When the robot uprising begins, don’t try to take on our new overlords by throwing assorted household items at them.
It won’t work, man. IT WON’T WORK.
Meet Ultra-fast, a robotic arm built by researchers at the Swiss Federal Institute Of Technology In Lausanne. By analyzing an object’s shape and trajectory a few hundred times per second and combining that data with the knowledge gathered through previous attempts, Ultra-fast can learn to catch just about any solid, palmable object you might throw its way.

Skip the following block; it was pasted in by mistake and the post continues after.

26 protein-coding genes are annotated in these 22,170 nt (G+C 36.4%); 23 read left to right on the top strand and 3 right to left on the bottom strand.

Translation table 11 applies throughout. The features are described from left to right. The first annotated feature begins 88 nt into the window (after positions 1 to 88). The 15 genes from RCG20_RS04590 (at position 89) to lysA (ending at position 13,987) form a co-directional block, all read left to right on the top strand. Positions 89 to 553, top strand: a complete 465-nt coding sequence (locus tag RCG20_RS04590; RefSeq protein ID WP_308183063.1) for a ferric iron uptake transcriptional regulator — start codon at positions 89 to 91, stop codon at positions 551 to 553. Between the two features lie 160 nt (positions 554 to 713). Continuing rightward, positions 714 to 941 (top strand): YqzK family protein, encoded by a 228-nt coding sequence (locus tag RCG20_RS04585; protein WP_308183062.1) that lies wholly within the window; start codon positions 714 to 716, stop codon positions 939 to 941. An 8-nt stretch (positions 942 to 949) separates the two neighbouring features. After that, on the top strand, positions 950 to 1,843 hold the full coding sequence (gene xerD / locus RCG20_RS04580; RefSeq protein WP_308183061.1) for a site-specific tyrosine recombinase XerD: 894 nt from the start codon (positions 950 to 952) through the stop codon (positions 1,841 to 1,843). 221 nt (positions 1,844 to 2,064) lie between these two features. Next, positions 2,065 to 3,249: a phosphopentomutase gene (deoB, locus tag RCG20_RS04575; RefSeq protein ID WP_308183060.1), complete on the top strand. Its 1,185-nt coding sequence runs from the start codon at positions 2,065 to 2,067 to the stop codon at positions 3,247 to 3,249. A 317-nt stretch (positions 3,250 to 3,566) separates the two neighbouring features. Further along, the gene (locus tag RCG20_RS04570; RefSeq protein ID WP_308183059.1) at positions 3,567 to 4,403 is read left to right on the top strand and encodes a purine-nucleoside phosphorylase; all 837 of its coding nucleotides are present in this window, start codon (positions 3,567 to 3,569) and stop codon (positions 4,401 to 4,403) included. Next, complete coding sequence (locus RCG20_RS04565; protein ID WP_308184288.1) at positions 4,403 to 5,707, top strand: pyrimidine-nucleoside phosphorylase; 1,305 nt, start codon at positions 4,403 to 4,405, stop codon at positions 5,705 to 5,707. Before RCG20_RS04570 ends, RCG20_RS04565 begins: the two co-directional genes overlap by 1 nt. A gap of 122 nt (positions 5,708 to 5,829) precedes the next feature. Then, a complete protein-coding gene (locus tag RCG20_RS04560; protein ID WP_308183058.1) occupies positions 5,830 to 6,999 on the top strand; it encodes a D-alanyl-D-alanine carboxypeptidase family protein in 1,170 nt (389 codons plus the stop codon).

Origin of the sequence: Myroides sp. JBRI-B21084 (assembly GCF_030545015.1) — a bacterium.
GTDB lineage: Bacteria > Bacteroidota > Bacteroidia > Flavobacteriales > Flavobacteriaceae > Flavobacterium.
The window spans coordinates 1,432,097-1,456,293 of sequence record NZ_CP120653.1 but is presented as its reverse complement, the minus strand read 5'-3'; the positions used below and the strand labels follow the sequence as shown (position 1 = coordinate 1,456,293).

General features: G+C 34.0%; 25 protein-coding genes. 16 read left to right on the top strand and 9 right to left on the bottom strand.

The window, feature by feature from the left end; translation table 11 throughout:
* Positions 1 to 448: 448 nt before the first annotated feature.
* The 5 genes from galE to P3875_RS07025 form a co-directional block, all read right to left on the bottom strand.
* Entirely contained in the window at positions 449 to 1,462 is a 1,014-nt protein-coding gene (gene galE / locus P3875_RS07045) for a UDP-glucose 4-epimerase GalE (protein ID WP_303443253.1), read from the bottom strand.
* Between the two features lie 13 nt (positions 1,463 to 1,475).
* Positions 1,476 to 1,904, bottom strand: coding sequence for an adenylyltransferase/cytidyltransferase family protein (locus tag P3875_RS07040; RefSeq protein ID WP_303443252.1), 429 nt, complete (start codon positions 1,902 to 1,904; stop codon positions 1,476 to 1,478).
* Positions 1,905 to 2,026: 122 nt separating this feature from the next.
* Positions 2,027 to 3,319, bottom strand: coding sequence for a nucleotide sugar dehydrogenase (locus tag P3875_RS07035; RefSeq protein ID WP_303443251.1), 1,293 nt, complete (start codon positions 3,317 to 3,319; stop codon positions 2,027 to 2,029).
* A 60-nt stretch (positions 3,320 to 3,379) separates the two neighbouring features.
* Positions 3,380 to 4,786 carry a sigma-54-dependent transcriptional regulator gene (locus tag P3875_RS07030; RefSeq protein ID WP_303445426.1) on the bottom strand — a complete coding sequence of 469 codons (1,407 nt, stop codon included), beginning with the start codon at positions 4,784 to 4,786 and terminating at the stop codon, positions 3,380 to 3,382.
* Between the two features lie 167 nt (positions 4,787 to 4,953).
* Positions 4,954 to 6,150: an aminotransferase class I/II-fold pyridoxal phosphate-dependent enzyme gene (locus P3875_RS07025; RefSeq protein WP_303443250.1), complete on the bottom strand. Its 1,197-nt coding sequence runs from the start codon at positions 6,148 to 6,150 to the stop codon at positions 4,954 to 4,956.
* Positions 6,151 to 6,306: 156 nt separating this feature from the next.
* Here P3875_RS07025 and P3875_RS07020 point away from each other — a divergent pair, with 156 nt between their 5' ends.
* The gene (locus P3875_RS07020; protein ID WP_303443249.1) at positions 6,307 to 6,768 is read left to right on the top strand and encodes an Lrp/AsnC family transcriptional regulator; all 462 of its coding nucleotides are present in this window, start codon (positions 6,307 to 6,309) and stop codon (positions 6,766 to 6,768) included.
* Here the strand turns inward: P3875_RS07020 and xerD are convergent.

A ball? Easy. A hammer? Why not!
One of the crazier bits: because it’s programmed to learn the unique characteristics of each new object, it can adapt for the differing trajectories of, say, an empty water bottle versus a half-full water bottle. Need it to consistently catch a certain part of an object, like the handle of a tennis racket? It’ll do that, too.
They probably wouldn’t want to pit this thing off against Brian Wilson’s fastball just yet, but hey — if we’re going to march ourselves toward the Robacalypse, we might as well take baby steps.
So what’s the end goal here? Besides having awesome household robots that can play catch-the-half-empty-water-bottle with you, the team envisions robotic arms that can catch and/or bat away the hurtling space debris that challenges our satellites and space stations. (Downside: that’d probably put the kibosh on Gravity 2)